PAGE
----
In September, Primrose schools across the country kick off a yearlong celebration of different cultures, beginning with an exploration of “Alike and Different.” Children learn that people come in all shapes, sizes, colors and personalities, that we all have different customs and traditions, and that we’re all special for who we are.
“[At Primrose School of Druid Hills], we are very proud of our diversity, and we put effort into how we promote and celebrate each culture—not just during September, but every month. We are trying to accomplish a sense of community and ensure that each family and staff member feels like they belong here and can openly celebrate who they are.” – Laura Stechmesser, Franchise Owner
This past September, infant teacher Ms. Gil shared her Native American heritage in the classroom through art, stories and cultural items like a rain stick and dream catcher.
In honor of Native American Heritage Month, we spoke to Ms. Gil to learn more about her heritage and why it is important for her to share it with her students.
Tell us about yourself and your Native American heritage.
My dad and grandma always said that our Native American Heritage was Blackfoot from the northern Idaho and Montana region. It wasn’t until our family moved to a tiny town in northern Nevada that I really learned about Native American culture. McDermitt, Nevada is connected to a reservation, Ft. McDermitt Paiute-Shoshone reservation. I lived on the reservation with my husband and his family for several years after graduating from high school. They taught me traditions and customs of the tribe. They sang traditional songs while my father-in-law played the drum. I tanned a deer hide and learned how to make moccasins and bead on buckskin. There are many traditions and customs still practiced today.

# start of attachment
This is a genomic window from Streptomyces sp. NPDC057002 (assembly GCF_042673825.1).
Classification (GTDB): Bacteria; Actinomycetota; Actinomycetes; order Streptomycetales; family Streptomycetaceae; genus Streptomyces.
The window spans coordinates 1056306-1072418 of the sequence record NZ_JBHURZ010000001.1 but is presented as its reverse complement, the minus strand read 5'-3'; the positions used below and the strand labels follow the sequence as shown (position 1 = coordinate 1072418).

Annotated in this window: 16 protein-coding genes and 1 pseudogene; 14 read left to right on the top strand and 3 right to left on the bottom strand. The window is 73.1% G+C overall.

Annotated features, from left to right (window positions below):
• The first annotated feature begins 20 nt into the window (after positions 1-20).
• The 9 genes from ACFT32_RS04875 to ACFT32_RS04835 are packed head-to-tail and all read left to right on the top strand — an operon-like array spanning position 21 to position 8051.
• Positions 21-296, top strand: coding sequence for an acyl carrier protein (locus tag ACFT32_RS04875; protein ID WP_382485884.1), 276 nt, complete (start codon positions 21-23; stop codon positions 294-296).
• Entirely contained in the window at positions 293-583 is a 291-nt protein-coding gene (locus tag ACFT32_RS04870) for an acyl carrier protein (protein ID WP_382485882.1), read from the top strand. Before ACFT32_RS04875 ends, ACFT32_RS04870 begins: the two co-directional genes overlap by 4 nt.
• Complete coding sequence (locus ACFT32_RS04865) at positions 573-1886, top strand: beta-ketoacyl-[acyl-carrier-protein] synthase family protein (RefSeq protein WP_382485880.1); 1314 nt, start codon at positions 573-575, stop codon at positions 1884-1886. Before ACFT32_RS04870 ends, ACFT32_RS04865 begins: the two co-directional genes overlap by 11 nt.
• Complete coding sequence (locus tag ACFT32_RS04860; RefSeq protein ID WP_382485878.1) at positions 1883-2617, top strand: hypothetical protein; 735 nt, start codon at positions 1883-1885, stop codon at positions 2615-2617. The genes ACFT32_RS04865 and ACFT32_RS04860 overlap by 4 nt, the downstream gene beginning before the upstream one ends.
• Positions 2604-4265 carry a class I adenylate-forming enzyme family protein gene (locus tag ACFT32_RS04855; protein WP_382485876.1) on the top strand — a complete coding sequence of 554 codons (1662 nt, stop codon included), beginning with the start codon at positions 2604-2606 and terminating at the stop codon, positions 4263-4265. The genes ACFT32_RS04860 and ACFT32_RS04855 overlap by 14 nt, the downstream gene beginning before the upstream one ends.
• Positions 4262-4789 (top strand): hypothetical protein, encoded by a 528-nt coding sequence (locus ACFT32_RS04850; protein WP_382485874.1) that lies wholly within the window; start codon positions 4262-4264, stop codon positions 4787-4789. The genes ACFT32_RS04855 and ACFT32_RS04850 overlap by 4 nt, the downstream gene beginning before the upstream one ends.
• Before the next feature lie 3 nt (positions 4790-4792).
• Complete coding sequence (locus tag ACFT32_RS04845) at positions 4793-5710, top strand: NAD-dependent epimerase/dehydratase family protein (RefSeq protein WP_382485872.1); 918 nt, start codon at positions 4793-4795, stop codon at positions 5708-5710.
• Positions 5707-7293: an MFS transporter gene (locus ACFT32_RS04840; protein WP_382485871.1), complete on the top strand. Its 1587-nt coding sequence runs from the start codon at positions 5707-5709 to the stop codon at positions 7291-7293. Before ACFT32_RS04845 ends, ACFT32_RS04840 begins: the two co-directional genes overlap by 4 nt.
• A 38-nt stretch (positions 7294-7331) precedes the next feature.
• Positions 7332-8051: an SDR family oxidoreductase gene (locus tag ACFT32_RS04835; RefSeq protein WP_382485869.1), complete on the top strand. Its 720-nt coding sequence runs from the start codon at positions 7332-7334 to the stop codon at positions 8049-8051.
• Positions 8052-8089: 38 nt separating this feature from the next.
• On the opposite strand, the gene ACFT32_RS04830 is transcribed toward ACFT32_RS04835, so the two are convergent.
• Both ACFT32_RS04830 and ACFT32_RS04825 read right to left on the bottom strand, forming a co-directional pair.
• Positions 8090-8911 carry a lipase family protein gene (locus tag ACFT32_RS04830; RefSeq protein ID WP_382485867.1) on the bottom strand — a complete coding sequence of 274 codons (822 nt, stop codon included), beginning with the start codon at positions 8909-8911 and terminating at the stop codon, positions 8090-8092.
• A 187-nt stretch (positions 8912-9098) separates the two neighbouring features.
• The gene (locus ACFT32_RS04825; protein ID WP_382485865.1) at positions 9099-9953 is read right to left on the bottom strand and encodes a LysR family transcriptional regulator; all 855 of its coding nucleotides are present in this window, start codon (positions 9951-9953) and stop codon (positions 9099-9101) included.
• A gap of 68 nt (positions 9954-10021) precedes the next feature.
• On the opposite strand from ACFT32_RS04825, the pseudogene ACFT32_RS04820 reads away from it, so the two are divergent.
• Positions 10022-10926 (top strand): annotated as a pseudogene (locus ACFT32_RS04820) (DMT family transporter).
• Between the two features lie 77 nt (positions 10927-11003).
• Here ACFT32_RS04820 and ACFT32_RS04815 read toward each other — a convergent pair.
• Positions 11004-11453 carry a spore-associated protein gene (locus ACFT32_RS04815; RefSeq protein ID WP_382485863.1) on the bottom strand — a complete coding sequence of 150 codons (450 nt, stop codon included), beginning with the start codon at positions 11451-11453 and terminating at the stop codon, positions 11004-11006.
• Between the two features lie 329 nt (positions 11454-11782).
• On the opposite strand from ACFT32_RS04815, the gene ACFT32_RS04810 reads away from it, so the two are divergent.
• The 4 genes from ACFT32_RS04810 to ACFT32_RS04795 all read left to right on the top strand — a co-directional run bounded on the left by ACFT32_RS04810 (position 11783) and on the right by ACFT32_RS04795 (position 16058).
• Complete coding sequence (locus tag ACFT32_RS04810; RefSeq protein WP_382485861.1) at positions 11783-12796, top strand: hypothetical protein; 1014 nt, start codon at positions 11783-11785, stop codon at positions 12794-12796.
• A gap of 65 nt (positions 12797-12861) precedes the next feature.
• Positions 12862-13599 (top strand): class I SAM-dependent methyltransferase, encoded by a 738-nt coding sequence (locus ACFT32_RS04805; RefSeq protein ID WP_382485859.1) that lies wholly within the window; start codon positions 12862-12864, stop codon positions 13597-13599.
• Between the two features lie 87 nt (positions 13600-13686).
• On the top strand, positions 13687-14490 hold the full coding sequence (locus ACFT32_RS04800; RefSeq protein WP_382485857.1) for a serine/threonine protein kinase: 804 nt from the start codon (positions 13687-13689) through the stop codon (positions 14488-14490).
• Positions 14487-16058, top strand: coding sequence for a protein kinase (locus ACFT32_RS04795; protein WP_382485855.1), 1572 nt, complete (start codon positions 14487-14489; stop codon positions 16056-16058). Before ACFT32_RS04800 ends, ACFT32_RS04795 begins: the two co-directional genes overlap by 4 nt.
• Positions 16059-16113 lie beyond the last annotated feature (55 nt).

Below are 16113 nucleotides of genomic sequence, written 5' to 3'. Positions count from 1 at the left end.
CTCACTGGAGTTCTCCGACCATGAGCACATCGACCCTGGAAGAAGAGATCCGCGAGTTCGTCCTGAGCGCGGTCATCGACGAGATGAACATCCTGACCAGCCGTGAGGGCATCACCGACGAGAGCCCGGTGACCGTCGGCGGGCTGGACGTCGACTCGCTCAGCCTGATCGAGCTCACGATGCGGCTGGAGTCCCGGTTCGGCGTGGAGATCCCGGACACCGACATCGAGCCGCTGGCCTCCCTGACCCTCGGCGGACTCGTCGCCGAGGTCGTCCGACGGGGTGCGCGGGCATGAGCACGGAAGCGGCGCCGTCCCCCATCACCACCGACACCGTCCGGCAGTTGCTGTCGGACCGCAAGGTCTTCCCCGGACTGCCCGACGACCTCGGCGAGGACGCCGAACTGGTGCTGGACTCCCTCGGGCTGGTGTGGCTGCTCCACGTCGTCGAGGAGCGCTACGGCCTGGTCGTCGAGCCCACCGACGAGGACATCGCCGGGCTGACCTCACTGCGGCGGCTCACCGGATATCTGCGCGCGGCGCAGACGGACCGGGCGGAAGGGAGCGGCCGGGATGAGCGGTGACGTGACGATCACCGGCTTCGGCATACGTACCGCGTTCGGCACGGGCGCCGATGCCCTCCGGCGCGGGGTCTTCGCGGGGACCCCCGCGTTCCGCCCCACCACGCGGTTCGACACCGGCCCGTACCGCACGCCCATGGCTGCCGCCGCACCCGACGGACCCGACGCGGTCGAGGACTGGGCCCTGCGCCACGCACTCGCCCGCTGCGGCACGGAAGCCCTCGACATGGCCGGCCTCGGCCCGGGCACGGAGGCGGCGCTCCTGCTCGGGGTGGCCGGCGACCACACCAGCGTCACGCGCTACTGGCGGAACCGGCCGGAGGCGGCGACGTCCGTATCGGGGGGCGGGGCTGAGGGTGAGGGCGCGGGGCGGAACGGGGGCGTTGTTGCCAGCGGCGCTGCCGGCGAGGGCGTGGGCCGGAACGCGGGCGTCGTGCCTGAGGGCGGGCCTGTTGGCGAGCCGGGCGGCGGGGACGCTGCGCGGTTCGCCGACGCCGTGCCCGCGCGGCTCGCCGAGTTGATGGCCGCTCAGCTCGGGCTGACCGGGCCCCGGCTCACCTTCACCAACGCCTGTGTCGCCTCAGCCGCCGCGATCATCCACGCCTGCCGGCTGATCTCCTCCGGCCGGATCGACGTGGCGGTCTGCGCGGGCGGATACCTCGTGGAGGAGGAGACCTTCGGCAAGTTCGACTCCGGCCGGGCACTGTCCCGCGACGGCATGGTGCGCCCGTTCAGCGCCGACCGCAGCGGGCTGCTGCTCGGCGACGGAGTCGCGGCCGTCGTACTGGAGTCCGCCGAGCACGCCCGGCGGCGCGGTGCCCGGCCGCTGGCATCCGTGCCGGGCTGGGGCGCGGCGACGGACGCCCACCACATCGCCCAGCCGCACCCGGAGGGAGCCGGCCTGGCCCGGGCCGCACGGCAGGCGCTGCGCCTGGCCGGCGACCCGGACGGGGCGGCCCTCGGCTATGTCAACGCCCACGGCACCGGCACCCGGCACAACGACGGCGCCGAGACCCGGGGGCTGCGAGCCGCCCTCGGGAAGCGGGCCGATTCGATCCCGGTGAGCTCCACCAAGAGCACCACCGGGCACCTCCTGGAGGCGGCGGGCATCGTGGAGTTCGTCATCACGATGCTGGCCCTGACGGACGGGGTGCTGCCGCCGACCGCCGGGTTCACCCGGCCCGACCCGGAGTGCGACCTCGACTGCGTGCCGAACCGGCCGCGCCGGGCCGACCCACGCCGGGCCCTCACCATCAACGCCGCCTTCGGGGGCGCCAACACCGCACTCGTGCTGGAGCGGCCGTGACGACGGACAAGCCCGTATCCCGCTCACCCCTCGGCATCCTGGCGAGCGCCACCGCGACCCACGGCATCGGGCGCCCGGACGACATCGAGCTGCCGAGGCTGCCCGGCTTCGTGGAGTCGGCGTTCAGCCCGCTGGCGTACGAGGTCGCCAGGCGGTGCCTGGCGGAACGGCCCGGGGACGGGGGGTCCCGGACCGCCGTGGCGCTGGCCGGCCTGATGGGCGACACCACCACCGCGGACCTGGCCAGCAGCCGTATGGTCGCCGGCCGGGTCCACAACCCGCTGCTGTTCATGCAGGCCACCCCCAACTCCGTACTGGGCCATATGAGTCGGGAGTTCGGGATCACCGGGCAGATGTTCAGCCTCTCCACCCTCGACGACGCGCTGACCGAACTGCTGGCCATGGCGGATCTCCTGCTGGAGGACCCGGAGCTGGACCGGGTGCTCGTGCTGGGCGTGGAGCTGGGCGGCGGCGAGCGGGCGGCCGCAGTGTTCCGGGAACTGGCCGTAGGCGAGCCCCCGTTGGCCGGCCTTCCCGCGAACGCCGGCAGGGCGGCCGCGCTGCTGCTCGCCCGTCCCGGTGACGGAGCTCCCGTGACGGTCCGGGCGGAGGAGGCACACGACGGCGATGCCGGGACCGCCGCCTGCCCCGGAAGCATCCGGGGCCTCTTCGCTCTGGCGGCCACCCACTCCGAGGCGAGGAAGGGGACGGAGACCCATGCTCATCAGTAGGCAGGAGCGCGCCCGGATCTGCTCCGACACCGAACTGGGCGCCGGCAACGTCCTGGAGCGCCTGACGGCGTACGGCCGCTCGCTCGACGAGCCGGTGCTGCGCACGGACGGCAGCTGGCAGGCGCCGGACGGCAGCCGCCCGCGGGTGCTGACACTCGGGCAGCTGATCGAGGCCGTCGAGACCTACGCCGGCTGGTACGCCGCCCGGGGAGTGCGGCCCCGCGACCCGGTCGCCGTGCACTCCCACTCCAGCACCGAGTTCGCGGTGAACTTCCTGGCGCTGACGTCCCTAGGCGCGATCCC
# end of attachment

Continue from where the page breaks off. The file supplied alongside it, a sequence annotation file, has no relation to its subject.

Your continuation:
Can you share how you brought your culture into the classroom for the Alike and Different Unit and why it was important to you?
Because there are so many cultures in many of our backgrounds, we felt Native American, being indigenous to the U.S., would be a good choice for our classroom. It also helped that I had a few items collected over the years, and we put these on display. I was excited to share anything about Native Americans because we just don’t hear about them very often.
At Primrose, we strive to maintain an environment where everyone feels included and where similarities and differences are nurtured and respected. Why is it important to foster that sense of belongingness?
A sense of belongingness is important for so many reasons. We’re all on this world together and that should be enough, but for some, the differences are too vast. To close the gaps of misunderstanding, the Alike and Different Unit and other school programs help bridge the understanding to foster a sense of belongingness.
For more on fostering a sense of belongingness, check out:
- Fostering a Sense of Belongingness in Every Child
- 6 At-Home Activities to Foster Belongingness
- Creatively Speaking: How Children’s Books Artists and Authors Approach Belongingness
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